“The birds must have gotten in again” I tell my husband.
“Or the chipmunks.” was his reply before turning over.
There is no warning rattle at the door. When an artist makes her mark, she opens all the cage doors locked before and after her. For the longest time we felt ashamed of our language and had to code switch when we’d go to the doctors office, at school with certain teachers, in front of the social worker if she ever made the dreaded visit to our roach filled, dirty apartment, especially dreadful if our mothers weren’t home.
She used to tell me it was aspirin and that her mother couldn’t manage to swallow pills so she needed to smash them up. But it looked so much like a cocaine vial; even I at 7 could see that. She insisted so adamantly that I began to have doubts.
My brother had another allergy attack, this time worse than before, his whole face blew up but my mother couldn’t explain what had happened. She spoke Spanish and the doctor spoke English. He seemed annoyed at having to deal with the endless, non English speaking Medicaid patients the hospital was so full of.
“They always have so many damned kids” he said looking down at us. My sister and I didn’t bother translating that.
I lost myself in books because the world around me was falling apart. The loud salsa music would not cease and the cops stopped coming even though every woman in the building was being beaten to a slow death.
I read all the European poets, all the old men that wrote long narratives on proper conduct and attire, long ago kings and queens that had nothing to do with the reality of our life here.
Kids were free to roam even around those dangerous city walls. Drug deals and street harassment were as common as the urban pigeon. We were sort of oblivious to that I guess. We knew when to turn our faces away and when not to make eye contact.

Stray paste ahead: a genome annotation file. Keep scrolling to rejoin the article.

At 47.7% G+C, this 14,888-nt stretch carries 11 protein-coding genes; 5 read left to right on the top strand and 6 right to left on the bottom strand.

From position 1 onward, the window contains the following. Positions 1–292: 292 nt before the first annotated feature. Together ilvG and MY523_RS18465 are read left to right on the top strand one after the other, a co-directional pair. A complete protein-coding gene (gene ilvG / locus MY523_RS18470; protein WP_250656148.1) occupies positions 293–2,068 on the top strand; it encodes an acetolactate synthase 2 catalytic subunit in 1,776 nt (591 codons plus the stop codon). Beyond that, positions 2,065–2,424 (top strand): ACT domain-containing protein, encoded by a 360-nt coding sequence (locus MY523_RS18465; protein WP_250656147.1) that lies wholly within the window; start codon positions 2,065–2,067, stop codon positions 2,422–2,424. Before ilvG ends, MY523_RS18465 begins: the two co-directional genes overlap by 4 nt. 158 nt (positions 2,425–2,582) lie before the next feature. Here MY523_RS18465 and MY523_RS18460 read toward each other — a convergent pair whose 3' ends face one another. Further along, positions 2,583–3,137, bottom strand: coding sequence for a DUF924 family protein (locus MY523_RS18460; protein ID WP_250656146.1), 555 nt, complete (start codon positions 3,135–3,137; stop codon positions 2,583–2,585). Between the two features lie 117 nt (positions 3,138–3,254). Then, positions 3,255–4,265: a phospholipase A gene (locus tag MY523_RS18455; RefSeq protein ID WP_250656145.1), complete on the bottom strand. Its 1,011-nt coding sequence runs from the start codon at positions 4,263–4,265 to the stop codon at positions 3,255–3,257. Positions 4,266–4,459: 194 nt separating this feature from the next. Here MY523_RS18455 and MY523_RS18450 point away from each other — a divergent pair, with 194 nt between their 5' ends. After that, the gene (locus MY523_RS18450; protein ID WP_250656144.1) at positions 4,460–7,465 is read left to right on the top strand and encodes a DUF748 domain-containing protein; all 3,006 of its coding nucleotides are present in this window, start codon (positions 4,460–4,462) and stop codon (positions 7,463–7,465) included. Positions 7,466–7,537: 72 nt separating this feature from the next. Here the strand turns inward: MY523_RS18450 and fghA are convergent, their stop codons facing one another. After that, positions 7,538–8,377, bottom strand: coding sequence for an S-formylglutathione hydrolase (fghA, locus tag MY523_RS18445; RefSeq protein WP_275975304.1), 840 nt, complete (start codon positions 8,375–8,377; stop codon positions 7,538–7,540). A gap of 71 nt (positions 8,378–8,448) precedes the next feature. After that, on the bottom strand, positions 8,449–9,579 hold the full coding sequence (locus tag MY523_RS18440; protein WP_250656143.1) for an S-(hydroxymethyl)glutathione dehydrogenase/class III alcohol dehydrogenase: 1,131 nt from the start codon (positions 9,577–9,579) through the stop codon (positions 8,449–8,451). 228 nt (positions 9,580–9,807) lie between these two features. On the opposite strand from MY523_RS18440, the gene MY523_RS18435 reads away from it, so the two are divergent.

Then I opened Maya and she spoke to me, she spoke our language and had no shame. She spoke our truth and exposed all our words. Here was a writer I could follow; here was a poet I could understand. Never mind I had heard of some kids doing Shakespeare in the Park. We would have to take the train to the city, the equivalent of an international flight for kids like us. Plus Shakespeare was dead and Maya was alive. The year was 1982 and here was a writer that felt no need to code switch, to tailor her voice to her audience. That spoke the truth.
“We can write like this?” I asked my best friend.
“Sssh, the teacher is coming over.” was her reply.
There is no warning rattle at the door. The rattle leapt from the page. Maya told us to get up and show our insides, we don’t have to be part of the status quo; we don’t need to be old white men. She passed us the torch and it was alight.
“Can bird be used as a verb?” I asked my best friend.
“Not in English.” was her reply.
We laughed so hard we cried.
There is no warning rattle at the door. Rather, it was more of a vibration, a powerful vibration that opened the door.
The Speakeasy Challenge: FIRST line in submission: “There is no warning rattle at the door.” Submissions must be 750 words or fewer. Submissions must be fiction or poetry.